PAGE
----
Restaurants and bars licensed by the county are being regularly checked by health inspectors to make sure they’re following CDC guidelines. After this information was shared on the county’s Facebook page, many commenters said they felt threatened about being “watched.” However, Damsker explained the regular deployment of health inspectors is nothing new, and has been taking place since before COVID-19.
“We know the bars and restaurants have been through a lot. They’ve been closed for a long time. We want them to thrive, we want them to succeed, but they need to follow the rules just like the gyms and hair salons do,” he said. “We’re also asking the public, when they go to bars, please follow the guidelines that the bar or restaurant is asking you to follow. It makes it much easier for them if people aren’t arguing or fighting. Please don’t order when you’re standing up. Just simple things like that. It’ll make it a lot easier on our businesses if the citizens of Bucks County would help.”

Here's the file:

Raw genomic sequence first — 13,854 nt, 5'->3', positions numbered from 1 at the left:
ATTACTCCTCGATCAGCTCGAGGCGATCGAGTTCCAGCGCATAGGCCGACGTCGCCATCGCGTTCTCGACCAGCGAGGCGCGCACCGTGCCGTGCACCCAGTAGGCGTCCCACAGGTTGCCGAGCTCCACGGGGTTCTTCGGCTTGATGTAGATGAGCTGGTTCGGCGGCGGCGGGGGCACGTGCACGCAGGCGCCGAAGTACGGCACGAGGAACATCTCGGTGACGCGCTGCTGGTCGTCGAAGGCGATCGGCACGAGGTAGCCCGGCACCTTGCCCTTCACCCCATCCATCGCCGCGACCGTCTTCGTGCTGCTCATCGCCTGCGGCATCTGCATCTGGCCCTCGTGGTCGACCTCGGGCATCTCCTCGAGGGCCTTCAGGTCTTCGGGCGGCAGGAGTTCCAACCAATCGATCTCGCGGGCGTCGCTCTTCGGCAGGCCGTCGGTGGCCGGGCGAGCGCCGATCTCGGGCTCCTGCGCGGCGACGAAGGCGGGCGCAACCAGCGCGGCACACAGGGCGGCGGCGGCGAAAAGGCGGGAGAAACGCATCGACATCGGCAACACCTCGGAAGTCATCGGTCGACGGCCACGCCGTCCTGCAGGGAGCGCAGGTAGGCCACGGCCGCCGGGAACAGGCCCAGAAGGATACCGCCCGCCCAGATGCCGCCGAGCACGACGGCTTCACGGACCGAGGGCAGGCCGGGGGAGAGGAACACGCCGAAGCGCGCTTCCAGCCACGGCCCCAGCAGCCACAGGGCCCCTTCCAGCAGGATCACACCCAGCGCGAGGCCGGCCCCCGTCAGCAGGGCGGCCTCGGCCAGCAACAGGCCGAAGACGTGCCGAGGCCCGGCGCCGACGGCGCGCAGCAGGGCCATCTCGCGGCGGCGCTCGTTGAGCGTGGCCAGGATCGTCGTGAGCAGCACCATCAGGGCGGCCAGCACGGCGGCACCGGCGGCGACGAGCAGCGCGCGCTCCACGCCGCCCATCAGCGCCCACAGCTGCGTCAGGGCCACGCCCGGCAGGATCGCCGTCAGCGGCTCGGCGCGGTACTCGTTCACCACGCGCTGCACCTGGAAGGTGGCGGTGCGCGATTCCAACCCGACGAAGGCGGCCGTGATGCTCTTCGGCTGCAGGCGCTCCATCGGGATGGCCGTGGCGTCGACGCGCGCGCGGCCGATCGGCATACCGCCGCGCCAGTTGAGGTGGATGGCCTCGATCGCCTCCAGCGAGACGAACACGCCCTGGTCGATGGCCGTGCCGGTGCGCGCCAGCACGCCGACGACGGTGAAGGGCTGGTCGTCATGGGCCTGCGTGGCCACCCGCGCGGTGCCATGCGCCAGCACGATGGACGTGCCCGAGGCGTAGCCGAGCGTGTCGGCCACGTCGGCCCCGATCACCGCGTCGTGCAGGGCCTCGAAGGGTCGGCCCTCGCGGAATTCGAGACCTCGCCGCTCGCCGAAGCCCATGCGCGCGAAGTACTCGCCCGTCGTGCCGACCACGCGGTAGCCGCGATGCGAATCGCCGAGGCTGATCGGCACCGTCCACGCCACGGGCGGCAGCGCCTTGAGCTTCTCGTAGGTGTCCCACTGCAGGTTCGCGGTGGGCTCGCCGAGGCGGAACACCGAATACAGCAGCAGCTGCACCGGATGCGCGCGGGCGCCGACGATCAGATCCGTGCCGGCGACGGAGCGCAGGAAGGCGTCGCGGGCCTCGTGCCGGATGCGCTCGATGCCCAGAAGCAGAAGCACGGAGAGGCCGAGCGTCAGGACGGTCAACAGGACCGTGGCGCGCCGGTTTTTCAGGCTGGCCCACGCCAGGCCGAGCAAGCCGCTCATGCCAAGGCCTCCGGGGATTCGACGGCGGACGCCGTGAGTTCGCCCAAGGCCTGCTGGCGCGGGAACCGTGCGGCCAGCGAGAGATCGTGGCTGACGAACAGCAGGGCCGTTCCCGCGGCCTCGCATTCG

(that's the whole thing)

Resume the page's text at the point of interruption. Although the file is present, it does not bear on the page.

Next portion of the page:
When asked if the county could possibly revert back to the yellow or red phase if cases rise again, Damsker said it’s unlikely. Instead, he believes Wolf would close only locations that are causing a spread, whether that be a specific gym or eatery.
Regarding locals returning home after visiting high-risk states, Damsker encouraged them to self-monitor. They should take their temperature during the first week back, avoid visiting elderly parents and grandparents, stay away from public gatherings for a few days and remain home from work if they’re feeling ill.
For employees who rely on tips as part of their income, the Commissioners pleaded with them to not report to work if they are sick, and asked employers to be understanding.
“Not all of your employees are going to be able to come in if they are ill, and you don’t want them to end up making your other employees or your guests ill, and then Dr. Damsker says you’ve got to close,” said Marseglia. “It’s really important to be patient with your employees. People want to go to work, so if they’re staying home and they’re telling you they’re ill, ask them to get a doctor’s note so you can feel good.”